I have a problem visualizing it, it's something like this? which one is correct? A or B? for a Faraday charged disk with metal shaft or center/radial wire.

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If they are in series, the current must be the same.

You ask why no EMF is induced, but it is induced, once forwards in the disc, then again equally backwards, in the wire permanently attached to the rotating disc, which moves at the same speed, through the same field.

The cancellation is of the induced voltages, voltage that was needed to drive a current.
Hmm, like this? (lets say that blue arrows are voltage force vectors)

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I have a problem visualizing it, it's something like this?
You are confusing things more.
The voltage, on a moving conductor, is proportional to the radius from the axis.

The axial shaft, and/or wires parallel to the axis of rotation, (and the magnetic field), are not important as they have no voltage induced along their length.

If a radial wire rotates with the disc, it will have the same induced voltage as the disc, and so the voltages will cancel.

doomer
You are confusing things more.
The voltage, on a moving conductor, is proportional to the radius from the axis.

The axial shaft, and/or wires parallel to the axis of rotation, (and the magnetic field), are not important as they have no voltage induced along their length.

If a radial wire rotates with the disc, it will have the same induced voltage as the disc, and so the voltages will cancel.
Yes I know this the pictures should represent charge distribution in more gradient look but what variant is correct A or B or none of the above?

Hmm, like this? (lets say that blue arrows are voltage force vectors)
You make it really difficult by imagining and drawing a short bar magnet under the disc. Consider instead a parallel, vertical magnetic field from a much bigger magnet that is outside the picture.

Then the blue lines will only point sideways, not along the axis.

DaveE
You make it really difficult by imagining and drawing a short bar magnet under the disc. Consider instead a parallel, vertical magnetic field from a much bigger magnet that is outside the picture.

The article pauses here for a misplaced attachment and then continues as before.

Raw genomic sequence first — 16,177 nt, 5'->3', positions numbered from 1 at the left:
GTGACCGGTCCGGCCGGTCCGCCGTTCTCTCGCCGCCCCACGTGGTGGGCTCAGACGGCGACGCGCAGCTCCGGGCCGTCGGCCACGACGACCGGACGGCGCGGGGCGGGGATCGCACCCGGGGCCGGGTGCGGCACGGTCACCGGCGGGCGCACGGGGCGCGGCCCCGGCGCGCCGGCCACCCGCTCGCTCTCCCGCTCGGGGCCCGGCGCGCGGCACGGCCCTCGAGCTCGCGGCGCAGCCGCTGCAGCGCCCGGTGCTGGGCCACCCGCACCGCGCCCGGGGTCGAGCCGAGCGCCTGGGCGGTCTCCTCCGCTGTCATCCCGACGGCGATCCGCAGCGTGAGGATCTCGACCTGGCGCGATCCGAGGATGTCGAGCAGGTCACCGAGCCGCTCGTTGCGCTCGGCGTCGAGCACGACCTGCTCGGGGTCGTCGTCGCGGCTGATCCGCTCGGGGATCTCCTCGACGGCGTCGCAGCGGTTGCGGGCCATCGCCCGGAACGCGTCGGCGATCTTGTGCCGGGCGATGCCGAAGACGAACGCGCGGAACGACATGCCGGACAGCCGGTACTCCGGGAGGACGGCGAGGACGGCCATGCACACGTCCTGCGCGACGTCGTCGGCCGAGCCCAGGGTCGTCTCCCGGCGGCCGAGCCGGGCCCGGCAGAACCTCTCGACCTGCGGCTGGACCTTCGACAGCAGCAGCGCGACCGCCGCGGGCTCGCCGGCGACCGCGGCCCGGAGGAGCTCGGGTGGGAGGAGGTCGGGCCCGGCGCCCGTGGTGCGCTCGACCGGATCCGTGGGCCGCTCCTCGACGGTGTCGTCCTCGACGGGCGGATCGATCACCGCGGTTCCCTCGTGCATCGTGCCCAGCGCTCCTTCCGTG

Then the blue lines will only point sideways, not along the axis.
I think i get it now, this is the correct picture and vectors?

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I have a problem visualizing it, it's something like this? which one is correct? A or B? for a Faraday charged disk with metal shaft or center/radial wire.
Me too. I have no idea what those pictures mean.

Me too. I have no idea what those pictures mean.
The way I see it, the disc with shaft (or center wire) is charged when rotating and cutting the magnetic lines of flux, there is voltage induced and charge displacement in the disc and shaft (or center wire) just like in capacitor, red color for + and blue for - (in reality this should look more gradient like but whatever). I don't know how voltage gradient/charge displacement across disc + shaft (or middle wire) would look like, thus variant A and B.

Yes.
The plane containing the conductors is not cut by any magnetic field line.

In your diagram, the magnetic field lines that are crossed, or cut, by the wire loop, cross it again to exit, and so reverse the induced voltage, resulting in a sum zero. Where are the two wipers or brushes in your diagram?
First you said that it is not cut then later you changed your mind and said that it is cut but the voltage cancels out. I like the second explanation more so now I'm trying to find the induced vectors, for the disc version and wires only version.

I have a problem visualizing it,
If you don't have a sliding contact, then the rotation will produce a multiturn coil of wire with magnetic flux running through it. The number of turns effectively increases with ##\theta / 2\pi## as one increases theta. It comes from the topology of winding a rope (or wire ) loop onto a cylinder....you get a "winding number" from the process. Because there are no magnatic monopoles all magnetic lines of force are closed curves and the flux through stacked turns must include the number of turns.in the coil because somewhere you must cut that closed field line to add another turn unless you cut the wire with a clever contact.

This is also why a DC generator has a cummutator

I think i get it now, this is the correct picture and vectors?
Maybe this is closer. There are no voltages induced vertically. The magnetic core connects the poles outside the picture.
This is showing how it will not work, because there are no brushes and the wires rotate with the disc. If it had brushes, there would be no voltage induced in the horizontal wires.

DaveE and doomer
Maybe this is closer. There are no voltages induced vertically. The magnetic core connects the poles outside the picture.
This is showing how it will not work, because there are no brushes and the wires rotate with the disc. If it had brushes, there would be no voltage induced in the horizontal wires.

View attachment 332303
Wait, the purple lines are magnetic field lines right? BUT my idea was to put wires away from the magnetic flux lines, to avoid any problems that could arise from magnetic flux lines cutting wires. I'm talking about a scenario in which magnetic field does not reach wires, magnet is under the disc and magnetism reaches the disc and half of the shaft (or middle wire) and nothing else (magnet is small).